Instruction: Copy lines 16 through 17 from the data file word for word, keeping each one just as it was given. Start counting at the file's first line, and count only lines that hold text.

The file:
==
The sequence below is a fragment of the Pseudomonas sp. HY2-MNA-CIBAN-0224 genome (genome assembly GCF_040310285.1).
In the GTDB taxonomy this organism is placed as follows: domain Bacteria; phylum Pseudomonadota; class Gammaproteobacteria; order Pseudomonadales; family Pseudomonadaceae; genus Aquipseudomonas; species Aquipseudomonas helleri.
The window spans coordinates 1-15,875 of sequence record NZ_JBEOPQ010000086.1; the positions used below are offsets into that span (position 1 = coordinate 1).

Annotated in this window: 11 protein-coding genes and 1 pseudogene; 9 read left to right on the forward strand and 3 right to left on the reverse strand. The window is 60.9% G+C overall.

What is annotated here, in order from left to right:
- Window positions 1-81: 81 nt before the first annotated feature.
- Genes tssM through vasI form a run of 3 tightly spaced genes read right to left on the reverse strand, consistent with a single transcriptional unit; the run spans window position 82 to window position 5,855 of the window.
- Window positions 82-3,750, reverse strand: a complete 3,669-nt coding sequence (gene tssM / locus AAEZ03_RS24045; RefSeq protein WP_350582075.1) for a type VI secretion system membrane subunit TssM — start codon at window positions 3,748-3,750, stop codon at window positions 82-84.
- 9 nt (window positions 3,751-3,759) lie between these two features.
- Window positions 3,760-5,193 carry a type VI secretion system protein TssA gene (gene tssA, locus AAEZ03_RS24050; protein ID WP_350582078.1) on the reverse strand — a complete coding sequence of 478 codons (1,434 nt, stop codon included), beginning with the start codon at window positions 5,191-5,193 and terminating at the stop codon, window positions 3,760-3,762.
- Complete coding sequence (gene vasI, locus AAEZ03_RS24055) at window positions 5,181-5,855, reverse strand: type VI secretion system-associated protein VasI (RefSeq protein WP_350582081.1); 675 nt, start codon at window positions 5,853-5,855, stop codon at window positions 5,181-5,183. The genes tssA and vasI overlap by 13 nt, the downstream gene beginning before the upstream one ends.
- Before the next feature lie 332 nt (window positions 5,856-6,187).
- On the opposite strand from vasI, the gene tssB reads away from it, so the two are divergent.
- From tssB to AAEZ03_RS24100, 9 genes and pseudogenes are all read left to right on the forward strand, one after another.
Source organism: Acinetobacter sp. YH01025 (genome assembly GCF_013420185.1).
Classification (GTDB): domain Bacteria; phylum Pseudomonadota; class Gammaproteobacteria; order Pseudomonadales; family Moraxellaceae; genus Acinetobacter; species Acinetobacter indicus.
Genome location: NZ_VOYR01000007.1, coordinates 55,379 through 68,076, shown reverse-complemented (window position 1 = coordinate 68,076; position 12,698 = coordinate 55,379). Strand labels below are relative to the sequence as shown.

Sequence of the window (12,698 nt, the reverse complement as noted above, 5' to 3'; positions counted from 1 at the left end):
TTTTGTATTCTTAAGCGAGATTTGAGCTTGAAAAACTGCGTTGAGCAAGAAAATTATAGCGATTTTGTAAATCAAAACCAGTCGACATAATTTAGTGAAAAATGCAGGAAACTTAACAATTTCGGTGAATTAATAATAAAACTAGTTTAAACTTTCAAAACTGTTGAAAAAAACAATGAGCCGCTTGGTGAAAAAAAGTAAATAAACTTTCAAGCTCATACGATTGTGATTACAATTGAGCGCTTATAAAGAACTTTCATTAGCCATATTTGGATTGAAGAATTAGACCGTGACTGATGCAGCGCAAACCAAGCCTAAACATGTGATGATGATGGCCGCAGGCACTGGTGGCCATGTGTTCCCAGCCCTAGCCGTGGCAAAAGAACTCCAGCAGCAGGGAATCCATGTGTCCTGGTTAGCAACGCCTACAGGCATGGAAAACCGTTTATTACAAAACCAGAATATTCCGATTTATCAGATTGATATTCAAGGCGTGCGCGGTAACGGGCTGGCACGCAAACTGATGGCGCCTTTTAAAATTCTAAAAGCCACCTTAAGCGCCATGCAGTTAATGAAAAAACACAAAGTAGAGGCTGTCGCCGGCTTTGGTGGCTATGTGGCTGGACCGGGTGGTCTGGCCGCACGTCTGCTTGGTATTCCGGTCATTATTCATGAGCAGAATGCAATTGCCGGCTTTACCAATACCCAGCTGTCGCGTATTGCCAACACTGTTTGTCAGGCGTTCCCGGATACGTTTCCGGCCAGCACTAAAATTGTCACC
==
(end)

Classification (GTDB): domain Bacteria; phylum Pseudomonadota; class Gammaproteobacteria; order Pseudomonadales; family Moraxellaceae; genus Acinetobacter; species Acinetobacter indicus.
Genome location: NZ_VOYR01000007.1, coordinates 55,379 through 68,076, shown reverse-complemented (window position 1 = coordinate 68,076; position 12,698 = coordinate 55,379). Strand labels below are relative to the sequence as shown.